RICHMOND — As the 28 students lined up in the hallway Saturday outside the gym at Richmond High School, probably for the last time, the one question that floated up above the buzz and the din was both practical and philosophical.

“How big of a step are we supposed to take?” one soon-to-be-graduate asked.

The moment passed, and they filed in to take their seats on stage in front of friends and family for the ceremony that marked the end of their high school years.

Two of those seniors, Hannah Moholland, 18, and Daniel Stewart, 18, have their next steps planned.

Moholland, who lives in Richmond, plans to study early childhood education at the University of Maine at Farmington. Stewart’s plan will take him from Dresden to the Massachusetts Maritime Academy in Buzzard’s Bay, where he will study emergency management.

“I want to go into the FBI,” he said Wednesday. “If not, there’s all sorts of different things I can go into.”

With all their homework done and tests taken and only days to go before graduation, nostalgia about their time in high school was starting to creep in just a little bit.

For Moholland, who moved into the district this year, her senior year passed in a rush. While she was done with her classes, she was still coming to the high school every day to work with the Jobs for Maine Graduates program.

“It hasn’t hit me yet,” she said.

Hannah Moholland gets a hug in the reception line after Richmond High School graduation Saturday outside the school in Richmond. Kennebec Journal photo by Joe Phelan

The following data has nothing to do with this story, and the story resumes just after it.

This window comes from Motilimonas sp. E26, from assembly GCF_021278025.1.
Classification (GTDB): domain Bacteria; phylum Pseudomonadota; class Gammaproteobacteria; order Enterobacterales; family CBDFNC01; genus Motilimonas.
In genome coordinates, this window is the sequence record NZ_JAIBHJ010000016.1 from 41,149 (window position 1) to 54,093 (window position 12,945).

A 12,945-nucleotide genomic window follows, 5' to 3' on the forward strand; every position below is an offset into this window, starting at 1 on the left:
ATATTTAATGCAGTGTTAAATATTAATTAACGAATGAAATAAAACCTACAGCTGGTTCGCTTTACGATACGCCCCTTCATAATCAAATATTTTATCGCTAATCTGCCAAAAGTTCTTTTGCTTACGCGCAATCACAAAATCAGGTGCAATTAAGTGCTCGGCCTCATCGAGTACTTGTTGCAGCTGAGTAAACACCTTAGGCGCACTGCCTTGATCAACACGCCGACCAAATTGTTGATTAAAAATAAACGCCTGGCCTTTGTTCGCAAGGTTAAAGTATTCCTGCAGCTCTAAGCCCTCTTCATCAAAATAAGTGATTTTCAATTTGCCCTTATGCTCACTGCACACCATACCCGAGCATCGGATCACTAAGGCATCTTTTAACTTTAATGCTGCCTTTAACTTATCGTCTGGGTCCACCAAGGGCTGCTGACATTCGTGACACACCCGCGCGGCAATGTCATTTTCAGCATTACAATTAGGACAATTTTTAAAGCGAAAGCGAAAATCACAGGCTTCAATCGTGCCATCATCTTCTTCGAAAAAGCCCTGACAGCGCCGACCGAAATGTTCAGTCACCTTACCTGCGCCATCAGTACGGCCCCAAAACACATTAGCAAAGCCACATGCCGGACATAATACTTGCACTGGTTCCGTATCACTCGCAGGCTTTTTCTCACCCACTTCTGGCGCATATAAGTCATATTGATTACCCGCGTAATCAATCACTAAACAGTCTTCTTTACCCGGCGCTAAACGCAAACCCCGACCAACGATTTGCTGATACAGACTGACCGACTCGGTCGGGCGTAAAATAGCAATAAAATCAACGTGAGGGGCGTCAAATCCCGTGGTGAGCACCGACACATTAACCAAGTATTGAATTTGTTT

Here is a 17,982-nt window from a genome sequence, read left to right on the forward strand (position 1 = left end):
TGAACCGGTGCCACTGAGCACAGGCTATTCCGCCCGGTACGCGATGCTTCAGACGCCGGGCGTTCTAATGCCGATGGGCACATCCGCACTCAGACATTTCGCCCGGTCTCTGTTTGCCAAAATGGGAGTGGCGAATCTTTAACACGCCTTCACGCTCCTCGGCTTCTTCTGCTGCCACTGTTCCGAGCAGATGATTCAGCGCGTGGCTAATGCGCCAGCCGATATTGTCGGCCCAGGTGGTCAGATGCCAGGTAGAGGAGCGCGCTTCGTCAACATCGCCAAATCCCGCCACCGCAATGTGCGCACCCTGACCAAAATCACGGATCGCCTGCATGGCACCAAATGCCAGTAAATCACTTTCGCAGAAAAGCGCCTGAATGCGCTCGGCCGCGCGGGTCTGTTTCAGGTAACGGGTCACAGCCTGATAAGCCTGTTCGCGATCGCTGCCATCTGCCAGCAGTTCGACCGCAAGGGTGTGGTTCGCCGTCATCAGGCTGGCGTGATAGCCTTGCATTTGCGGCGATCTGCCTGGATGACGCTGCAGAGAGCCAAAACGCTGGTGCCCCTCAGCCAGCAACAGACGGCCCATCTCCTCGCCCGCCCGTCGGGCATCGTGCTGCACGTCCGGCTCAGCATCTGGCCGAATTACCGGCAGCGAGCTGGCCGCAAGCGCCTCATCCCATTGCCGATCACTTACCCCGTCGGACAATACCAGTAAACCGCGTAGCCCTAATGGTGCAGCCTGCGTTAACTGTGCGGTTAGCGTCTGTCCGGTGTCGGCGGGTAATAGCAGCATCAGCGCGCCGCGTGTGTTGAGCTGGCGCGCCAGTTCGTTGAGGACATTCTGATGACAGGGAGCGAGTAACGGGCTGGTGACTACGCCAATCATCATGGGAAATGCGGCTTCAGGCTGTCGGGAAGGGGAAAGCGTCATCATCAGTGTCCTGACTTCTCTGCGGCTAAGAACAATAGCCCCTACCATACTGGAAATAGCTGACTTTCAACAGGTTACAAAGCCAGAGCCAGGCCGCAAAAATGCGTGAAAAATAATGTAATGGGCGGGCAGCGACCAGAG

For Stewart, though, it struck early.

“I’ve been excited for what’s next, but I’m also, like: I’m going to miss this a lot.”

The graduation ceremony gave the class — many of whom started school together 12 years ago — the chance to remember events from their shared experiences in speeches delivered by Valedictorian Ashley Brown, Salutatorian Alex Dershem and exchange student Maria Wockenfuss. Class members also had a few minutes to thank and show their appreciation for their parents and family members.

Even before they moved the tassels on their caps from one side to the other, both Moholland and Stewart already knew the next phase of their education will be harder. Moholland is enrolling in honors level classes, and she’s a little scared about that. Stewart’s academic pursuits will be augmented by the Mass Maritime’s regimented academy structure — he’s got two weeks of boot camp waiting for him.

“It’s going to be a lot harder,” he said, “but I am excited.”

But that’s not for a while. First, there will be Project Graduation. And then Moholland and friend have a plan to work in concessions at local fairs. Stewart said he plans to play baseball, hang out with friends and work at Popp’s Farm in Dresden, where he picks and sells berries.

In four years, the students who are starting high school in the fall will be standing where they are now. Both Stewart and Moholland had some advice for them.

“Work hard to achieve bigger things,” Moholland said. “Get out of your comfort zone and find classes that are hard for you, and make sure you can do those.”

“Work hard, dream big, I guess,” Stewart said. “Just enjoy it because it goes really fast.”


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